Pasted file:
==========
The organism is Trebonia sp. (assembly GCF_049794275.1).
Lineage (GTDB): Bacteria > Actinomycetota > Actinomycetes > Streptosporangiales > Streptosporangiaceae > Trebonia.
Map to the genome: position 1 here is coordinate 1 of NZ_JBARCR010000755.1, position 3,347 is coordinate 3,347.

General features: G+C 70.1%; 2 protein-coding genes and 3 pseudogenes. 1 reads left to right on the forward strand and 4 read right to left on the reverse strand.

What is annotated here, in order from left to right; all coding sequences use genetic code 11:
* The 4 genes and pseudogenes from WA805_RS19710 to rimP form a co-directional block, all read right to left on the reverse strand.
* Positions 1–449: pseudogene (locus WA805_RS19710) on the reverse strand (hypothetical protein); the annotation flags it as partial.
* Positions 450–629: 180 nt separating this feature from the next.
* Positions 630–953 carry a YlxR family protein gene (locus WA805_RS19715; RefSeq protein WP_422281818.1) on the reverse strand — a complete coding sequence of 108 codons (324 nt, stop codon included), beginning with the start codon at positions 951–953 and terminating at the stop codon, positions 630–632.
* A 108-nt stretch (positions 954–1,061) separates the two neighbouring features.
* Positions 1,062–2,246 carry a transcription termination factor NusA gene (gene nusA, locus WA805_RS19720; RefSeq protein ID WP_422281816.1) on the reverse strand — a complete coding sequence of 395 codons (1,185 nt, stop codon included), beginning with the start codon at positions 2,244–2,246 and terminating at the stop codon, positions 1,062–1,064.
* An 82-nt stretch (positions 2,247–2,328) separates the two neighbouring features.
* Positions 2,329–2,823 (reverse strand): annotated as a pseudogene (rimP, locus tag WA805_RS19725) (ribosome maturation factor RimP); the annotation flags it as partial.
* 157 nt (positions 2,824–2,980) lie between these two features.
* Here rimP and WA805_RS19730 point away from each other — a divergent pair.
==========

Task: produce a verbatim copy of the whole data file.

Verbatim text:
The organism is Trebonia sp. (assembly GCF_049794275.1).
Lineage (GTDB): Bacteria > Actinomycetota > Actinomycetes > Streptosporangiales > Streptosporangiaceae > Trebonia.
Map to the genome: position 1 here is coordinate 1 of NZ_JBARCR010000755.1, position 3,347 is coordinate 3,347.

General features: G+C 70.1%; 2 protein-coding genes and 3 pseudogenes. 1 reads left to right on the forward strand and 4 read right to left on the reverse strand.

What is annotated here, in order from left to right; all coding sequences use genetic code 11:
* The 4 genes and pseudogenes from WA805_RS19710 to rimP form a co-directional block, all read right to left on the reverse strand.
* Positions 1–449: pseudogene (locus WA805_RS19710) on the reverse strand (hypothetical protein); the annotation flags it as partial.
* Positions 450–629: 180 nt separating this feature from the next.
* Positions 630–953 carry a YlxR family protein gene (locus WA805_RS19715; RefSeq protein WP_422281818.1) on the reverse strand — a complete coding sequence of 108 codons (324 nt, stop codon included), beginning with the start codon at positions 951–953 and terminating at the stop codon, positions 630–632.
* A 108-nt stretch (positions 954–1,061) separates the two neighbouring features.
* Positions 1,062–2,246 carry a transcription termination factor NusA gene (gene nusA, locus WA805_RS19720; RefSeq protein ID WP_422281816.1) on the reverse strand — a complete coding sequence of 395 codons (1,185 nt, stop codon included), beginning with the start codon at positions 2,244–2,246 and terminating at the stop codon, positions 1,062–1,064.
* An 82-nt stretch (positions 2,247–2,328) separates the two neighbouring features.
* Positions 2,329–2,823 (reverse strand): annotated as a pseudogene (rimP, locus tag WA805_RS19725) (ribosome maturation factor RimP); the annotation flags it as partial.
* 157 nt (positions 2,824–2,980) lie between these two features.
* Here rimP and WA805_RS19730 point away from each other — a divergent pair.